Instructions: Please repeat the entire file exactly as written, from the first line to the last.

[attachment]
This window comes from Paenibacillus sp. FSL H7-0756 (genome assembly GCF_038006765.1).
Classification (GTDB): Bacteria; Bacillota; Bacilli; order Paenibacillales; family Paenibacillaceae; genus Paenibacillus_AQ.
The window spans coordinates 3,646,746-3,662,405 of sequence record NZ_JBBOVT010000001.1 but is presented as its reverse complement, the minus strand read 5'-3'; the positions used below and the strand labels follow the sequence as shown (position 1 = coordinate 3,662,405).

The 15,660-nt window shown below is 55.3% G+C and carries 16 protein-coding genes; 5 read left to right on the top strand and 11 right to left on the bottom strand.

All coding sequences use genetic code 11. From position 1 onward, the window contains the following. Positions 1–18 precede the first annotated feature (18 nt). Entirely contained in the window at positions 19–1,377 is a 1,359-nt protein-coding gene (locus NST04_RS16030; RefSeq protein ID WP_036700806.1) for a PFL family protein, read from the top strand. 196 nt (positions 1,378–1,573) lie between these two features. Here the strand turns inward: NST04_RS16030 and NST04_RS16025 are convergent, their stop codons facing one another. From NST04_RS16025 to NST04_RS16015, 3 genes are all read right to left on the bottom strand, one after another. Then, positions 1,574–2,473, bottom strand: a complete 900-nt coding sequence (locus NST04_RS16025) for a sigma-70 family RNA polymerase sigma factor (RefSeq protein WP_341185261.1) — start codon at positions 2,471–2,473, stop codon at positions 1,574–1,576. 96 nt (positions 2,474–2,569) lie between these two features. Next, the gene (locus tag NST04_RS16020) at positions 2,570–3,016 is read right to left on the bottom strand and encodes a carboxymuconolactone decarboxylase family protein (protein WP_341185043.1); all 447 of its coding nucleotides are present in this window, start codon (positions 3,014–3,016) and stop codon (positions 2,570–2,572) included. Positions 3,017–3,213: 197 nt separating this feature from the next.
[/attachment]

This window comes from Paenibacillus sp. FSL H7-0756 (genome assembly GCF_038006765.1).
Classification (GTDB): Bacteria; Bacillota; Bacilli; order Paenibacillales; family Paenibacillaceae; genus Paenibacillus_AQ.
The window spans coordinates 3,646,746-3,662,405 of sequence record NZ_JBBOVT010000001.1 but is presented as its reverse complement, the minus strand read 5'-3'; the positions used below and the strand labels follow the sequence as shown (position 1 = coordinate 3,662,405).

The 15,660-nt window shown below is 55.3% G+C and carries 16 protein-coding genes; 5 read left to right on the top strand and 11 right to left on the bottom strand.

All coding sequences use genetic code 11. From position 1 onward, the window contains the following. Positions 1–18 precede the first annotated feature (18 nt). Entirely contained in the window at positions 19–1,377 is a 1,359-nt protein-coding gene (locus NST04_RS16030; RefSeq protein ID WP_036700806.1) for a PFL family protein, read from the top strand. 196 nt (positions 1,378–1,573) lie between these two features. Here the strand turns inward: NST04_RS16030 and NST04_RS16025 are convergent, their stop codons facing one another. From NST04_RS16025 to NST04_RS16015, 3 genes are all read right to left on the bottom strand, one after another. Then, positions 1,574–2,473, bottom strand: a complete 900-nt coding sequence (locus NST04_RS16025) for a sigma-70 family RNA polymerase sigma factor (RefSeq protein WP_341185261.1) — start codon at positions 2,471–2,473, stop codon at positions 1,574–1,576. 96 nt (positions 2,474–2,569) lie between these two features. Next, the gene (locus tag NST04_RS16020) at positions 2,570–3,016 is read right to left on the bottom strand and encodes a carboxymuconolactone decarboxylase family protein (protein WP_341185043.1); all 447 of its coding nucleotides are present in this window, start codon (positions 3,014–3,016) and stop codon (positions 2,570–2,572) included. Positions 3,017–3,213: 197 nt separating this feature from the next.